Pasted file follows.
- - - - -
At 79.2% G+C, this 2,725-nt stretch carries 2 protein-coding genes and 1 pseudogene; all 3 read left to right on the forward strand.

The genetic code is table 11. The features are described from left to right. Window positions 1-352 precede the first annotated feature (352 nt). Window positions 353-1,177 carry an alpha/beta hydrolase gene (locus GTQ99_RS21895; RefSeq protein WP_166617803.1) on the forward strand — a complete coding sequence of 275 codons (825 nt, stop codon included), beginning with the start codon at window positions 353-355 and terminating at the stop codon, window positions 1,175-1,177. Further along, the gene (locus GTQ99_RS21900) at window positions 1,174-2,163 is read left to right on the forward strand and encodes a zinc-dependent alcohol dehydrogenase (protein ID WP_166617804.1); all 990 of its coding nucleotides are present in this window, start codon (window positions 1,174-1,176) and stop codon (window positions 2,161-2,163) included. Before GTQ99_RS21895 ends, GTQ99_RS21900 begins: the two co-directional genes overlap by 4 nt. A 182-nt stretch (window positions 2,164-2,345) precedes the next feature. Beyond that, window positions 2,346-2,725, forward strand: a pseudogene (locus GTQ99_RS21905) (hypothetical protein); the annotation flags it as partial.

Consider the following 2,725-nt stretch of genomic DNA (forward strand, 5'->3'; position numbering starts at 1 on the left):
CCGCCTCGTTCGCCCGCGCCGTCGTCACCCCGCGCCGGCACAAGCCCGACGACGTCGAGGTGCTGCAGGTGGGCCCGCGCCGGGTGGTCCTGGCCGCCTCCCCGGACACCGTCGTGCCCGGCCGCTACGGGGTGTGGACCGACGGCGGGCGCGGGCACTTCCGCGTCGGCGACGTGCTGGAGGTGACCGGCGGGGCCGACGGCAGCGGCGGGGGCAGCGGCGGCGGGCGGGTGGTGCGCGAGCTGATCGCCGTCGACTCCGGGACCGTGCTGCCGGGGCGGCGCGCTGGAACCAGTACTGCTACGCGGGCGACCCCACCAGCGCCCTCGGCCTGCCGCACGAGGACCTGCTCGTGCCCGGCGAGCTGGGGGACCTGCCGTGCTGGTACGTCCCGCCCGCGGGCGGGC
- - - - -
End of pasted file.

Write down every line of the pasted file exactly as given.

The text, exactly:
At 79.2% G+C, this 2,725-nt stretch carries 2 protein-coding genes and 1 pseudogene; all 3 read left to right on the forward strand.

The genetic code is table 11. The features are described from left to right. Window positions 1-352 precede the first annotated feature (352 nt). Window positions 353-1,177 carry an alpha/beta hydrolase gene (locus GTQ99_RS21895; RefSeq protein WP_166617803.1) on the forward strand — a complete coding sequence of 275 codons (825 nt, stop codon included), beginning with the start codon at window positions 353-355 and terminating at the stop codon, window positions 1,175-1,177. Further along, the gene (locus GTQ99_RS21900) at window positions 1,174-2,163 is read left to right on the forward strand and encodes a zinc-dependent alcohol dehydrogenase (protein ID WP_166617804.1); all 990 of its coding nucleotides are present in this window, start codon (window positions 1,174-1,176) and stop codon (window positions 2,161-2,163) included. Before GTQ99_RS21895 ends, GTQ99_RS21900 begins: the two co-directional genes overlap by 4 nt. A 182-nt stretch (window positions 2,164-2,345) precedes the next feature. Beyond that, window positions 2,346-2,725, forward strand: a pseudogene (locus GTQ99_RS21905) (hypothetical protein); the annotation flags it as partial.

Consider the following 2,725-nt stretch of genomic DNA (forward strand, 5'->3'; position numbering starts at 1 on the left):
CCGCCTCGTTCGCCCGCGCCGTCGTCACCCCGCGCCGGCACAAGCCCGACGACGTCGAGGTGCTGCAGGTGGGCCCGCGCCGGGTGGTCCTGGCCGCCTCCCCGGACACCGTCGTGCCCGGCCGCTACGGGGTGTGGACCGACGGCGGGCGCGGGCACTTCCGCGTCGGCGACGTGCTGGAGGTGACCGGCGGGGCCGACGGCAGCGGCGGGGGCAGCGGCGGCGGGCGGGTGGTGCGCGAGCTGATCGCCGTCGACTCCGGGACCGTGCTGCCGGGGCGGCGCGCTGGAACCAGTACTGCTACGCGGGCGACCCCACCAGCGCCCTCGGCCTGCCGCACGAGGACCTGCTCGTGCCCGGCGAGCTGGGGGACCTGCCGTGCTGGTACGTCCCGCCCGCGGGCGGGC